Thursday, 26 April 2012

A Mystery

The mysterious fossil from Ohio. Ron Fine is
on the right and Professor Meyer on the left
Anyone who has gone fossil hunting will know that it can be relatively easy to identity a generic source. A careful eye or blow from a rock hammer might reveal a curing, ridged edge or segmented disk.

Even if the species is unidentifiable, the group is often immediately apparent: ammonites or trilobites are very distinctive. If you know a bit about the geology of the rocks from which you have collected your specimens, bones can be placed, with some degree of certainty, with reptilian or mammalian owners.

One of the pieces of Godzillus held by Meyer (above on the left)
A complete skeleton or carapace, especially if it displays features unique to a species, means that identification is simplified further. However, from time to time, fossils turn up which stump palaeontologists. A perfect example is the 150 million year old limestone outcrops at the Solnhofen Plattenkalk in Germany, displaying strange marks which were similar to the tracks made in soft mud by a bike tyre.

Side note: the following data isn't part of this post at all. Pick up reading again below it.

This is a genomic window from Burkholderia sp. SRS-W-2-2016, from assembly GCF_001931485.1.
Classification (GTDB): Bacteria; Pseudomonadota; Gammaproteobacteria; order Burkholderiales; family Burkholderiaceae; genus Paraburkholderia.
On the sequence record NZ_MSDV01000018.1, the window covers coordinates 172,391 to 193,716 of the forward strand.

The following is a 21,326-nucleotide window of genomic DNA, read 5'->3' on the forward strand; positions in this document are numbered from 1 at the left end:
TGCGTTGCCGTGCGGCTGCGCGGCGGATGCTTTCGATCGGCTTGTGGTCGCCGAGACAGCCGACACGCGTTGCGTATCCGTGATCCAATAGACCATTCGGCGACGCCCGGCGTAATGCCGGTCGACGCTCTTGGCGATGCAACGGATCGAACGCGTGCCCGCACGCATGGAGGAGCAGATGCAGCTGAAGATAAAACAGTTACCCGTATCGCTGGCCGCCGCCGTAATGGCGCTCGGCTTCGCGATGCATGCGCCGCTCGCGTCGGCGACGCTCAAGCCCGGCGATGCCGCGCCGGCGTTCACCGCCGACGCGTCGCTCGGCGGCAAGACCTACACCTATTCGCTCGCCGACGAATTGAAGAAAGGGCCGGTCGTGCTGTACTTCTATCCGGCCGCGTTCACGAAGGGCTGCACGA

These were eventually identified as being made by ammonites caught in the rough tides of the area, which had rolled along the bottom of the lagoon on their edges. Now a fossil has been found which, so far, is unidentifiable. An amateur palaeontologist, Ron Fine, excavating in the 45 million year old Cincinnati region in Ohio uncovered the remains of a 7 foot, long, 68 kilogram, roughly elliptical organism composed of multiple lobes. 'I knew right away that I had found an unusual fossil,'

Fine said, 'Imagine a saguaro cactus with flattened branches and horizontal stripes in place of the usual vertical stripes. That's the best description I can give.' The specimen, nicknamed Godzillus ('like Godzilla, it's a primordial beast that found its way to the modern era'), so far does not fit within a particular group of organisms. 'It's definitely a new discovery,' said David L. Meyer from the University of Cincinnati geology department. 'And we're sure it's biological.

The only reason why the specimen was identified as a fossil was due to a series of ridged patterns on the surface. Meyer stated that it reminded him of goose-flesh. We just don't know yet exactly what it is.' Fine has said that the shape reminds him of the way branching corals and weeds go with the flow of currents in a stream or river; a florid description yet still no name.